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This is a Seety view of the schools site from Canton Street in Poplar supplied by Greg, Image copyright Google.

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At lunchtime, Peter races out of the classroom to look for his missing friend Ian. Paul Singleton adds that "Out of shot to the right, beyond the bike sheds was a mound of grass that marked the spot where the high altar of the original St. Mary and St. Joseph church had stood before it was bombed during the Second World War.

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Peter enters the swimming baths to find that Bert has stolen Ian's clothes. Paul Singleton attended this school between 1967 and 1972 and says that it appeared to have remained much the same since filming. "It was a magnificent example of 1950s futurist architecture and conceived as part of the Lansbury Estate re-development after heavy wartime bombing of the area".

After rescuing Ian, Peter returns to the pool to teach Bert a lesson using the magic marble. Paul Singleton advises that the building in the left foreground is the changing room and shower area with the school's main hall stage above. The poles to the right belong to the bike sheds which were never in use during Paul's time at the school.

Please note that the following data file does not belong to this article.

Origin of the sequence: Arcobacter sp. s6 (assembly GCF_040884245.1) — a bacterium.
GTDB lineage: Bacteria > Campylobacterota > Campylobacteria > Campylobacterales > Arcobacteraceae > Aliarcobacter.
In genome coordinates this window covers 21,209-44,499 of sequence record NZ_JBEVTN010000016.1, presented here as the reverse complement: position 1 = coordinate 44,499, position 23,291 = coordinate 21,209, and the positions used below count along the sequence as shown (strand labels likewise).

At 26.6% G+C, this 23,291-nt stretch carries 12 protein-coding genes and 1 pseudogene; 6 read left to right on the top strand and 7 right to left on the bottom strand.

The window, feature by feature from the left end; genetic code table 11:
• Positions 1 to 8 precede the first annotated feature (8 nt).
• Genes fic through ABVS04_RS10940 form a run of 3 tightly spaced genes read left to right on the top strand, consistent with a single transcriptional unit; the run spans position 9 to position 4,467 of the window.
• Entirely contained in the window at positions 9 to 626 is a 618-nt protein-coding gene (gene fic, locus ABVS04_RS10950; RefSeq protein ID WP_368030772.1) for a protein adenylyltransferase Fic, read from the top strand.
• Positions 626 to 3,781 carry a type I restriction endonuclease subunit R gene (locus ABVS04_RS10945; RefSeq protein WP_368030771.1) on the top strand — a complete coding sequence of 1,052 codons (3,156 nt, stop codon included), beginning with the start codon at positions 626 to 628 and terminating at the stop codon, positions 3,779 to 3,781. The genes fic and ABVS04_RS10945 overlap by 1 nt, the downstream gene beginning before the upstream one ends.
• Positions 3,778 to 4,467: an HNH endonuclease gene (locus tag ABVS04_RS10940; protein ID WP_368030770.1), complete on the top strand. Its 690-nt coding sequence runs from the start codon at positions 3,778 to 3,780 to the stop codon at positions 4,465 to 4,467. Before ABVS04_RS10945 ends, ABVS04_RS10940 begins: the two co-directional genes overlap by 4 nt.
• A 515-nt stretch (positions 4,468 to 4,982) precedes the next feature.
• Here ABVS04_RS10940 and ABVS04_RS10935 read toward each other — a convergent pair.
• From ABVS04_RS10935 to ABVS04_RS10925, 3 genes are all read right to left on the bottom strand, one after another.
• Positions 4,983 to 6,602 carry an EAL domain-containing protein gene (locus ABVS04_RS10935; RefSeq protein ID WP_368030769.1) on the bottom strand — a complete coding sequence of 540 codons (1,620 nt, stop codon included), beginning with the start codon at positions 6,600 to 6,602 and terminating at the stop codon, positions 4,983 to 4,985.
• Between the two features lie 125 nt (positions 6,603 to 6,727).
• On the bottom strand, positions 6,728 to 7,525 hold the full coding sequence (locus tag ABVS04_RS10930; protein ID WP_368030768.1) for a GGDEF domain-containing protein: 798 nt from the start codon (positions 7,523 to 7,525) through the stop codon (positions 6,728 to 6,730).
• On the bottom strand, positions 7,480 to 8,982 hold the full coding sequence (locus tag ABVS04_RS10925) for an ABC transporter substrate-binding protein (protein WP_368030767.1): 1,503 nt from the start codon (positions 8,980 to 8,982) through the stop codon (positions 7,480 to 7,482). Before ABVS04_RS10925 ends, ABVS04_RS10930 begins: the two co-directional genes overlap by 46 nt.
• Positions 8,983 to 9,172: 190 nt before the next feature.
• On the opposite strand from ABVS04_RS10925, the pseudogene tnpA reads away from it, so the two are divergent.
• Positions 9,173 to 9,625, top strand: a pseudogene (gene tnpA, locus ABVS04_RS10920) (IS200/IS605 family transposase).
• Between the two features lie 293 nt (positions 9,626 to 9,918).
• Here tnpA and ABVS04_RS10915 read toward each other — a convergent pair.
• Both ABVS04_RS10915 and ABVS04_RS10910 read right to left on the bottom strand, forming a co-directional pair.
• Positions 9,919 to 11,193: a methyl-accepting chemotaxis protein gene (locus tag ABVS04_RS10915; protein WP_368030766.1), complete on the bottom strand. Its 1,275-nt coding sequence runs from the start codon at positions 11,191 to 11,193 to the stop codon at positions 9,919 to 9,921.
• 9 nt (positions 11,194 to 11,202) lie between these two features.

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The view from Canton Street, Poplar. Image copyright Google Streetview.

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Having stopped time using the marble, Peter and Bert run past the Headmaster and Governors on their way back to lessons.

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The magic of the marble lets the children out of Mr. Pomfret's class early and Peter and Ian stand wondering what to do when Bert approaches. The gates here are the same design as those in image 041 suggesting that Rotherhithe is the location.

Carrying the doll that the marble brought to Nancy, Miss Mint confronts the Headmaster outside the school. The Blessed John Roche Catholic School closed in August 2005.

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A bird's eye view of the school at the corner of Upper North Street and Canton Street in Poplar. Image copyright Multimap.

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After wishing Nancy to join them, Peter and his pals run towards the market after being asked awkward questions about the marble by his mum. Ricardo Street at the junction with Bygrove Street in E14. In the centre distance stands the Elizabeth Lansbury Nursery School with the Susan Lawrence Primary School behind to the right.

The youngster waits for the others to catch up before playing pranks on the shoppers using the marble. Market Place in Poplar's Chrisp Street Market.

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The skyline remains much the same . . . . you just can't see it. (PW)

Peter has an idea and the friends run from the market. Chrisp Street Market in Poplar.

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Grundy Street was replaced by extensions to the Market Place a long time ago. (PW)